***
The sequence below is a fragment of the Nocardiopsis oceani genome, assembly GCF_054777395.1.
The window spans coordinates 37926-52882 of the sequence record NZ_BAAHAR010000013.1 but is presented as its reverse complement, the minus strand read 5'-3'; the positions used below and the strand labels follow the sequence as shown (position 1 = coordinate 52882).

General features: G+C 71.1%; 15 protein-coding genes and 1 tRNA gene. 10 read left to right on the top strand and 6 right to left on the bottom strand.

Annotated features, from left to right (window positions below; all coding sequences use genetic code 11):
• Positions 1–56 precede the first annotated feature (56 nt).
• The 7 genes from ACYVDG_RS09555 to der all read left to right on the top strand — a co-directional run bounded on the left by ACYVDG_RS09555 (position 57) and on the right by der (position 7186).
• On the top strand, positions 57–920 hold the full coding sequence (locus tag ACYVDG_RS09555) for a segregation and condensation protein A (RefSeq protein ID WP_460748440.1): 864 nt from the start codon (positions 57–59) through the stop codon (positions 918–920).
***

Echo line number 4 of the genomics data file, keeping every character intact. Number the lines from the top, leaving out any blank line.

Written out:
Annotated features, from left to right (window positions below; all coding sequences use genetic code 11):